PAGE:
Big data’s no longer the province of tech geeks and statistics nerds alone. The 2011 film Moneyball (and the 2004 book upon which was based) opened the world’s eyes to its usefulness in the sports world. And interest in the stuff has been knocking out of the park since then.
Courtesy of a raft of increasingly sophisticated means of monitoring and capturing data, sports analytics has big-league applications for both on and off the field. Among them:
- More precise pitching, thanks to technology installed in all 30 Major League baseball stadiums that tracks pitches and determine if they’re strikes or balls.
- Smarter coaching, thanks to high-def stadium cameras that scrutinize multiple data points per second for every player to which automated algorithms and manual coding are then applied to minutely understand every capture.
- Richer time-wasting opportunities for statistics-crazy sports fans, thanks to an ever-growing number of websites devoted to slicing and dicing every aspect of every play in every game.
- A better sense of players’ physical conditions, thanks to wearable technology that produces real-time stats on players’ heart rates, sleep, hydration levels, caloric intake, training levels and hits to the head. Comparing these findings to historical data can help determine when a player might be in danger of overexerting or injuring himself.
- A better handle on fans’ tastes, thanks to analytics that closely monitor such data as ticket purchases, fan interaction and team preferences.
Players, coaches, officials, medical personnel, nutritionists and — natch — fans stand to score grand slams aplenty from such heavy-hitting content.
The quality of our experience while on the clock in this country is not good and getting worse.
So say economists at CIBC World Markets in a recently published report that paints a picture of decided discontent among Canada’s employed ranks. Indeed, this latest Canadian Employment Quality Index pegs the qualitative state of our employment at a record low.
That’s because we’re doing more low-paying work — of both the self-employed and paid variety — than ever. And that’s because this branch of employment is growing more quickly than well-paying full-time work.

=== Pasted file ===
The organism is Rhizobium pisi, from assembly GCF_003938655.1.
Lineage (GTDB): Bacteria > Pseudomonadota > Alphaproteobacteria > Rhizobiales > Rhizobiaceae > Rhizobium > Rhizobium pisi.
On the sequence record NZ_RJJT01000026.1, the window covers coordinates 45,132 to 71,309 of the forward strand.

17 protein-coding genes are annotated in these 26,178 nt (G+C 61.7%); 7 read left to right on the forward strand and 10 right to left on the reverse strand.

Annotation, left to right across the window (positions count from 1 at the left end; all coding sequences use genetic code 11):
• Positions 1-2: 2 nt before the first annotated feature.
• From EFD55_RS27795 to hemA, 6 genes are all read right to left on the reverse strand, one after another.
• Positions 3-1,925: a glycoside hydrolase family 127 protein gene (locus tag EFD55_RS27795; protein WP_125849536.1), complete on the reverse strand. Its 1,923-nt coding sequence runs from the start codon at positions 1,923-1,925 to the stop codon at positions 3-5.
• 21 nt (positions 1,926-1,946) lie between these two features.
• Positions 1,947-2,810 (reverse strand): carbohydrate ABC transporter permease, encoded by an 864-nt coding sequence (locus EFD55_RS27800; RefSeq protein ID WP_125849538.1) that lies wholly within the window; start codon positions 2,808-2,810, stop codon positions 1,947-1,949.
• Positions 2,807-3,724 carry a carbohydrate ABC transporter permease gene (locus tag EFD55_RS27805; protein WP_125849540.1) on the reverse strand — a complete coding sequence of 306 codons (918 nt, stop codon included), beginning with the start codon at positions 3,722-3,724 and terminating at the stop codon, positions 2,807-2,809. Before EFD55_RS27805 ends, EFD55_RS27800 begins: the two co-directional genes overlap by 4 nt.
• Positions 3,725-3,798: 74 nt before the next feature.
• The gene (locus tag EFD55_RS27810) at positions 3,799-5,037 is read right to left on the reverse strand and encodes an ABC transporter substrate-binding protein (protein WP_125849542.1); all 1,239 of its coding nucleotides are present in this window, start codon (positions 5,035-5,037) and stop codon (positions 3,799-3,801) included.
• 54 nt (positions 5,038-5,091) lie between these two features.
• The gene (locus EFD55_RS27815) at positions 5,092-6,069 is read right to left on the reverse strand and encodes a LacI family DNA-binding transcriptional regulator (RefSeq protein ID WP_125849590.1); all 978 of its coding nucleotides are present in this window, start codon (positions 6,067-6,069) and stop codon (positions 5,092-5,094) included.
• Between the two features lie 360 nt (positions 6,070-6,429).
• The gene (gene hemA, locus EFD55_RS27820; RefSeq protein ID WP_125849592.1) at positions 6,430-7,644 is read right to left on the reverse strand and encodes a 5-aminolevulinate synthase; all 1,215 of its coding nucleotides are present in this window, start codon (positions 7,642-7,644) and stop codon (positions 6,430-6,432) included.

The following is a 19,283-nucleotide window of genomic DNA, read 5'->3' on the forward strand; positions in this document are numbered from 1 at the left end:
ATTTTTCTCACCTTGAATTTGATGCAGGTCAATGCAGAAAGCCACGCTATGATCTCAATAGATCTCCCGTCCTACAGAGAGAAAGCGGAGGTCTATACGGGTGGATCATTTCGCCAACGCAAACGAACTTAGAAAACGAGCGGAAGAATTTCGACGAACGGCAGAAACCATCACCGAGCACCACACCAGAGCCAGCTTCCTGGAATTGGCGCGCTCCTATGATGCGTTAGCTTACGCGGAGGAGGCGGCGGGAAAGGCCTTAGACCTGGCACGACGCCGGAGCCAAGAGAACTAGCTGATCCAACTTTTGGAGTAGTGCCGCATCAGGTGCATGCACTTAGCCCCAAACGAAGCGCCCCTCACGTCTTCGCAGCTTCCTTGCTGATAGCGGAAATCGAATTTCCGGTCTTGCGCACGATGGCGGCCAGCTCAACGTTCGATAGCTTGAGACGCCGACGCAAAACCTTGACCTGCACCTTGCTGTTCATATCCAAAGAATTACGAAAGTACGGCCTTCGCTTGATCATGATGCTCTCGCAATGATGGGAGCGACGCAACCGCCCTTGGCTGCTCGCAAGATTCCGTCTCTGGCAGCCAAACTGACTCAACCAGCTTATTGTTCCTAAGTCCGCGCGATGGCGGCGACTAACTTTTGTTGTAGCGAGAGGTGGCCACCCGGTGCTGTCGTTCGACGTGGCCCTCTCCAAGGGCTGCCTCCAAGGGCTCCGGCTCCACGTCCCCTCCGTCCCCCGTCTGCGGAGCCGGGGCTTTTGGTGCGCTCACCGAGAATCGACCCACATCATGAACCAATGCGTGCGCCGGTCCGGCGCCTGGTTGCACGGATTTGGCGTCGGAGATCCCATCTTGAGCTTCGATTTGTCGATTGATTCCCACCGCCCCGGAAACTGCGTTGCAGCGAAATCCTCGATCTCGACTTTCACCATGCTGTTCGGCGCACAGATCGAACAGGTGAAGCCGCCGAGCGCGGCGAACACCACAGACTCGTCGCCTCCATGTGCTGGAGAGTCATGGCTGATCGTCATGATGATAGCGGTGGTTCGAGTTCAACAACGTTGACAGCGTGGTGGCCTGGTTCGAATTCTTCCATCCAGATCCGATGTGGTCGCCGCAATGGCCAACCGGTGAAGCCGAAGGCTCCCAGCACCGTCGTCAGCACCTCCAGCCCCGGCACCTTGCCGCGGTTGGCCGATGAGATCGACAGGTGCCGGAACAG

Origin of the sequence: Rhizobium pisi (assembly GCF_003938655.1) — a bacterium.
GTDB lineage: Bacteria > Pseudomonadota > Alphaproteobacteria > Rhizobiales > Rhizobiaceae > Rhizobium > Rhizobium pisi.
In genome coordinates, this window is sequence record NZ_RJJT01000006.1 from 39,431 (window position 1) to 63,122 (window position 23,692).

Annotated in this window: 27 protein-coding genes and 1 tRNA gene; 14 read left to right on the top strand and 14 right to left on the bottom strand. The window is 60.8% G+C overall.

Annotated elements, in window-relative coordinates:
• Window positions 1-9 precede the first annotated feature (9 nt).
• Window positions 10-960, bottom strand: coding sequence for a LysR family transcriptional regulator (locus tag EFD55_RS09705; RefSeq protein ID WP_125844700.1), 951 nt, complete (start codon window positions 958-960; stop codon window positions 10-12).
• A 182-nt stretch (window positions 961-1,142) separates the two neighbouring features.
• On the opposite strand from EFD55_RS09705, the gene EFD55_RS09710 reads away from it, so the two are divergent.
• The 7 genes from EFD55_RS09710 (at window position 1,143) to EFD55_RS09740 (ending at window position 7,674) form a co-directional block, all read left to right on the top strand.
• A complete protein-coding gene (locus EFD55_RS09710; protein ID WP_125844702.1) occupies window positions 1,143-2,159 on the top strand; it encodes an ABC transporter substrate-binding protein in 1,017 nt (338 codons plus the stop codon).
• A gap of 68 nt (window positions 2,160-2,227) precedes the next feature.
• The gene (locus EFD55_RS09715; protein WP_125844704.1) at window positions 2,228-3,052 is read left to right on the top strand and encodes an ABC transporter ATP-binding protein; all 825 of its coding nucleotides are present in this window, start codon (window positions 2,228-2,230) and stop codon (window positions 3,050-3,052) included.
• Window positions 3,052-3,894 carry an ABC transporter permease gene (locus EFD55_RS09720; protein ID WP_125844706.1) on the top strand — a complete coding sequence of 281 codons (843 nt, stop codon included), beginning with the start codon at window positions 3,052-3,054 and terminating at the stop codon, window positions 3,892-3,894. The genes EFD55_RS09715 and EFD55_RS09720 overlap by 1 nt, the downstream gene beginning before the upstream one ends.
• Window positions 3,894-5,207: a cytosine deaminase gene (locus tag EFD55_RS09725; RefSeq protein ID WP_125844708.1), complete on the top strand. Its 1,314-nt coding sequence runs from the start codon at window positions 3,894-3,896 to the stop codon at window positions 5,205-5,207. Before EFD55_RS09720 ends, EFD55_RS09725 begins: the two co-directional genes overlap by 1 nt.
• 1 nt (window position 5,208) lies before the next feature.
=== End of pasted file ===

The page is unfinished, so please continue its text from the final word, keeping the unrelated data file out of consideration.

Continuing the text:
Over the year ending January 2015, the job-creation gap between low- and high-paying jobs widened. The number of low-paying full-time paid positions rose twice as fast as the number of high-paying jobs.
Economists looked at three key areas in their evaluation of employment quality:
- the distribution of part- versus full-time jobs;
- self- versus paid employment;
- and the compensation ranking of full-time paid employment jobs in more than 100 industry groups.
The study’s results show a decline in all the measures, but it’s the first — the part-versus-full-time job gauge — that’s often regarded as the most important indicator of employment quality. On this front, the Index says the “damage caused to full-time employment during each recession was, in many ways, permanent.”
And that, says Benjamin Tal, deputy chief economist for the CIBC and the report’s author, “is the real story.
“We lost a significant amount of quality in the ’90s and we were not able to recover it. So this isn’t cyclical or something we can change by simply playing with monetary policy.”
Instead, he says, Canada needs to fiddle with its educational and immigration policies, along with its approach to on-the-job training. “A lot of it has to do with the mismatch between the education system and the labour market’s requirements. Many people are highly educated — but in fields that aren’t needed.”